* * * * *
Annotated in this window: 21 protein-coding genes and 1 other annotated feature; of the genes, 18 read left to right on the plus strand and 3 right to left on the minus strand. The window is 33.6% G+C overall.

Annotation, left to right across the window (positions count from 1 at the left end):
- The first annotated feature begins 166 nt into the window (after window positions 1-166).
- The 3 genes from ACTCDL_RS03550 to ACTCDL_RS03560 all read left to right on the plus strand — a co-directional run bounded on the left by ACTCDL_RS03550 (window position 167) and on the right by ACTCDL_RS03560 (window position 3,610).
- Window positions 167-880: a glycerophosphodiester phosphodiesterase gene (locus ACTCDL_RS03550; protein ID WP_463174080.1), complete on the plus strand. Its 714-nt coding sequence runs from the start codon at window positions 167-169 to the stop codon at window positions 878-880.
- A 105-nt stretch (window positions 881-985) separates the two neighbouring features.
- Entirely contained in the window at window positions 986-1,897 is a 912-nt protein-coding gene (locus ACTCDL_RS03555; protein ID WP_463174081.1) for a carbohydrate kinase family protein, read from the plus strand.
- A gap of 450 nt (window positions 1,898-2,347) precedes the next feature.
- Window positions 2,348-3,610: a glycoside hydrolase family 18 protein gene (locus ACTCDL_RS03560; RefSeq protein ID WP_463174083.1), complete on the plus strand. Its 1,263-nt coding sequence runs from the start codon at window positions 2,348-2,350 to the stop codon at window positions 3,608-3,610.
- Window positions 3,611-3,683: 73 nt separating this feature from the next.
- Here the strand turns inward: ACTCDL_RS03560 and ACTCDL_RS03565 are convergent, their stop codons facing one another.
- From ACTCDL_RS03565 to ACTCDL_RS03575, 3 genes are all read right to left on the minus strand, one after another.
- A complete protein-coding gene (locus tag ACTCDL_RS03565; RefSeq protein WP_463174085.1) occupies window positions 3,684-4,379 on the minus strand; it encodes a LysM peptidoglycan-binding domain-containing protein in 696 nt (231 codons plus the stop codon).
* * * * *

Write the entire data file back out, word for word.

Annotated in this window: 21 protein-coding genes and 1 other annotated feature; of the genes, 18 read left to right on the plus strand and 3 right to left on the minus strand. The window is 33.6% G+C overall.

Annotation, left to right across the window (positions count from 1 at the left end):
- The first annotated feature begins 166 nt into the window (after window positions 1-166).
- The 3 genes from ACTCDL_RS03550 to ACTCDL_RS03560 all read left to right on the plus strand — a co-directional run bounded on the left by ACTCDL_RS03550 (window position 167) and on the right by ACTCDL_RS03560 (window position 3,610).
- Window positions 167-880: a glycerophosphodiester phosphodiesterase gene (locus ACTCDL_RS03550; protein ID WP_463174080.1), complete on the plus strand. Its 714-nt coding sequence runs from the start codon at window positions 167-169 to the stop codon at window positions 878-880.
- A 105-nt stretch (window positions 881-985) separates the two neighbouring features.
- Entirely contained in the window at window positions 986-1,897 is a 912-nt protein-coding gene (locus ACTCDL_RS03555; protein ID WP_463174081.1) for a carbohydrate kinase family protein, read from the plus strand.
- A gap of 450 nt (window positions 1,898-2,347) precedes the next feature.
- Window positions 2,348-3,610: a glycoside hydrolase family 18 protein gene (locus ACTCDL_RS03560; RefSeq protein ID WP_463174083.1), complete on the plus strand. Its 1,263-nt coding sequence runs from the start codon at window positions 2,348-2,350 to the stop codon at window positions 3,608-3,610.
- Window positions 3,611-3,683: 73 nt separating this feature from the next.
- Here the strand turns inward: ACTCDL_RS03560 and ACTCDL_RS03565 are convergent, their stop codons facing one another.
- From ACTCDL_RS03565 to ACTCDL_RS03575, 3 genes are all read right to left on the minus strand, one after another.
- A complete protein-coding gene (locus tag ACTCDL_RS03565; RefSeq protein WP_463174085.1) occupies window positions 3,684-4,379 on the minus strand; it encodes a LysM peptidoglycan-binding domain-containing protein in 696 nt (231 codons plus the stop codon).